In New Zealand, numbers from the country's Reserve Bank show total credit card balances neared $6 billion in December - a record high and a sign people are returning to poor credit card habits not seen since before the global financial crisis.

Of the $5.46 billion in credit card debt on personal cards in November, 66.9 percent was charged interest at an average of 17.6 percent - up from 65.9 percent in November 2012.

"People seem to be falling back into bad habits of increasing their mortgage and adding to credit card debt," said Shamubeel Eaqub, principle economist at the New Zealand Institute of Economic Research Inc.

Eaqub said some of the increase could be linked to a growing population but the key concern is how much of the borrowing involves interest-bearing debts. During the recession, interest-bearing debt had stopped going up but it had started to increase again over the past year.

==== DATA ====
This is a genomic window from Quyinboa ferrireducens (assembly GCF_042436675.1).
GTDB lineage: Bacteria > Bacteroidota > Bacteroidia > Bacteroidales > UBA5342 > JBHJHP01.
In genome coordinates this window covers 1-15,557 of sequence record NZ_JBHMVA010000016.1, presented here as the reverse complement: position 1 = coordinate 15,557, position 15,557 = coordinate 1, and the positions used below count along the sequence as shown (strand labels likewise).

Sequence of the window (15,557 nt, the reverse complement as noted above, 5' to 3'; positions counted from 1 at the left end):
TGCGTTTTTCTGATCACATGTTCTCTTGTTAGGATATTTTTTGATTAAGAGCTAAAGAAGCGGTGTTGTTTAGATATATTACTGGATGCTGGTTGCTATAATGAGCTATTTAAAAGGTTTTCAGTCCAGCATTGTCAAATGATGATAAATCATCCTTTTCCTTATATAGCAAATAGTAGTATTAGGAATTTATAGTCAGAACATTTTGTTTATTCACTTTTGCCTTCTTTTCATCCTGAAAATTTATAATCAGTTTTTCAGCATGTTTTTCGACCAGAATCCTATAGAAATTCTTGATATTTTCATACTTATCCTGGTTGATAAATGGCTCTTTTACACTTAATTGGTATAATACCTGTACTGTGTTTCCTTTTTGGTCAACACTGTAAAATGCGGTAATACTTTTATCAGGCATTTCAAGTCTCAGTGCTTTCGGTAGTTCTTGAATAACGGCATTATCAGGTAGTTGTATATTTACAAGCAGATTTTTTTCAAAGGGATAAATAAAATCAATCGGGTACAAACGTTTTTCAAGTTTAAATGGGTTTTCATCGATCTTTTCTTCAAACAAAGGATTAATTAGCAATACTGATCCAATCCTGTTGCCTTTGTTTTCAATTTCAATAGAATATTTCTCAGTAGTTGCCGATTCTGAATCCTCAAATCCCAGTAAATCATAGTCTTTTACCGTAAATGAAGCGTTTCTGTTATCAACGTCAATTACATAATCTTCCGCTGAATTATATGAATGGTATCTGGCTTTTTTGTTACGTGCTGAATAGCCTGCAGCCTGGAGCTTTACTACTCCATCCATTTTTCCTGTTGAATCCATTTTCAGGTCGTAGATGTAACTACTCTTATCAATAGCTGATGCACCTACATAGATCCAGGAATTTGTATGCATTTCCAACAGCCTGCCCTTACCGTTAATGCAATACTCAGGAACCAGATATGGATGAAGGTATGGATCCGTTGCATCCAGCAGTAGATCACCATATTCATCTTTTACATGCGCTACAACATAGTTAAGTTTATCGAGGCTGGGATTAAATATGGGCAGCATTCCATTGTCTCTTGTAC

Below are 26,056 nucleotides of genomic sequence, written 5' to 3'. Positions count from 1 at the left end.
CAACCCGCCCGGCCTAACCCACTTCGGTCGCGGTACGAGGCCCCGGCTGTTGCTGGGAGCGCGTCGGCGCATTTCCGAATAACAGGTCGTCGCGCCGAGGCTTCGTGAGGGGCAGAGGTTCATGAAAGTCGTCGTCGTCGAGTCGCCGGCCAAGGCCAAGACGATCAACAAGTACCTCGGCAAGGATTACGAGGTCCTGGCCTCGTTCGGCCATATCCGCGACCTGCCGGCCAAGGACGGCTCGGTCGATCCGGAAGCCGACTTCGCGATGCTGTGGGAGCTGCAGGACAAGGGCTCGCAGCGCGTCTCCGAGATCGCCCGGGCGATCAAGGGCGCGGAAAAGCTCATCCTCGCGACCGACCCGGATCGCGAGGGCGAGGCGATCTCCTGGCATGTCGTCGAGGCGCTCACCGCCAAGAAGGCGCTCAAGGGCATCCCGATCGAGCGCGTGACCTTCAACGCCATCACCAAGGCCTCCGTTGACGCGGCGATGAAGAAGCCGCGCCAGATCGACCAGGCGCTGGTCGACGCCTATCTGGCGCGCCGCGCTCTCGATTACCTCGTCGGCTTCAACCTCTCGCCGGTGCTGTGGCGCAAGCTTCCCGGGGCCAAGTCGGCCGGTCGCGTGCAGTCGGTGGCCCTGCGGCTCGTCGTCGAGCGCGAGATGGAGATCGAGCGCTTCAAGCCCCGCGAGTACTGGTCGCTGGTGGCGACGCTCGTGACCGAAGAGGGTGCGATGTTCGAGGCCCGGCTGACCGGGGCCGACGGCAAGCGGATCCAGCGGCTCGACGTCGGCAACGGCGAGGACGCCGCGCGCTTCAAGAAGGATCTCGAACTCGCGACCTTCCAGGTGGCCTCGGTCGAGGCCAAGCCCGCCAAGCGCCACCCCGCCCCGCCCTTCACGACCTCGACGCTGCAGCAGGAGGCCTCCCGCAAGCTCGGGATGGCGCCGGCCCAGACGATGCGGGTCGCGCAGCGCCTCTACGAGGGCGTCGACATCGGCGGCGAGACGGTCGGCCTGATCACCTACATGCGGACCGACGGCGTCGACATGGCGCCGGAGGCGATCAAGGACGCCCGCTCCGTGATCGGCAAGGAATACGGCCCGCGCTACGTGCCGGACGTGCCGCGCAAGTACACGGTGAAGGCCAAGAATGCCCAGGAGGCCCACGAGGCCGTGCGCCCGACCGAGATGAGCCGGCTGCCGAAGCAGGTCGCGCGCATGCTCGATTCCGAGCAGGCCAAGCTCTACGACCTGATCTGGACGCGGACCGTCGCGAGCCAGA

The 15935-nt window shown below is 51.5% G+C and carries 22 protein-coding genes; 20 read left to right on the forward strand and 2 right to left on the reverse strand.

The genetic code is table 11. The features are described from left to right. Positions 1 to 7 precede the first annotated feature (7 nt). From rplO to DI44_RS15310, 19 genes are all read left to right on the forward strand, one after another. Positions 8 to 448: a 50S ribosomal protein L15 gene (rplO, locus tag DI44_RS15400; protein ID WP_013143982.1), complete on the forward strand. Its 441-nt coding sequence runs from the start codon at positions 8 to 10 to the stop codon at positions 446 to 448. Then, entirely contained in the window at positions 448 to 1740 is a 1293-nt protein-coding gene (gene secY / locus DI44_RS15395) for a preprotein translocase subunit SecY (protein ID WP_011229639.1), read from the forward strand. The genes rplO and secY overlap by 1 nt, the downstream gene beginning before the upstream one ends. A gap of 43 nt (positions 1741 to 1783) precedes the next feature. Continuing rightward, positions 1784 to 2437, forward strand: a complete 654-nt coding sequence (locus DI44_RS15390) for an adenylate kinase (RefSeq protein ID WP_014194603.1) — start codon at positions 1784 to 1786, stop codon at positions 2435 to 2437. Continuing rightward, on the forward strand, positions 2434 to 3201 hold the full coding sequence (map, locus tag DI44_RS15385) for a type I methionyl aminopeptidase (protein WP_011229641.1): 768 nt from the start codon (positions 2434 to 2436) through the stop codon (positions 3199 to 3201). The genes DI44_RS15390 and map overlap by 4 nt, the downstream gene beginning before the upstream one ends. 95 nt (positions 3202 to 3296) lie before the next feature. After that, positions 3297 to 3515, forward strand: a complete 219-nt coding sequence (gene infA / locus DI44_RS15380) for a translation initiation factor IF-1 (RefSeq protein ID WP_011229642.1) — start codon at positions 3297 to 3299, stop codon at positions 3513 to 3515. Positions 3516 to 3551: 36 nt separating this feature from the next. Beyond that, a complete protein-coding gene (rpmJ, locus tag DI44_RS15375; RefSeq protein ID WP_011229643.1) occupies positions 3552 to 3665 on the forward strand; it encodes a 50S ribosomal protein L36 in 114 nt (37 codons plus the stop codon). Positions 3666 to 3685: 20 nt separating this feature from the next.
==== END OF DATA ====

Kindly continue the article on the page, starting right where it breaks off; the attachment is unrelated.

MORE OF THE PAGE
Combining business and personal credit cards, the total outstanding advances for December reached $5.99 billion, up from $5.76 billion in the same month the previous year.

Economists in the country believe people might be spending more because they're feeling more confident about their jobs and incomes. They also might be being forced into additional spending with living expenses rises without an income increase.

Eaqub added there is a "real concern" about people returning to bad spending debt habits.

In November, the Reserve Bank noted its concerns about household debt continuing to grow faster than income.

"The household debt-to-disposable income ratio is once again approaching its historic highs. Interest servicing costs are at their lowest level in about 11 years, reflecting mortgage interest rates which, until recently, have been at 50-year lows.

"However, with fixed mortgage rates already starting to increase, and interest rate increases projected to occur in 2014, debt servicing costs can be expected to increase. Borrowers with high debt-to-income ratios could find themselves increasingly stretched to meet their debt commitments."

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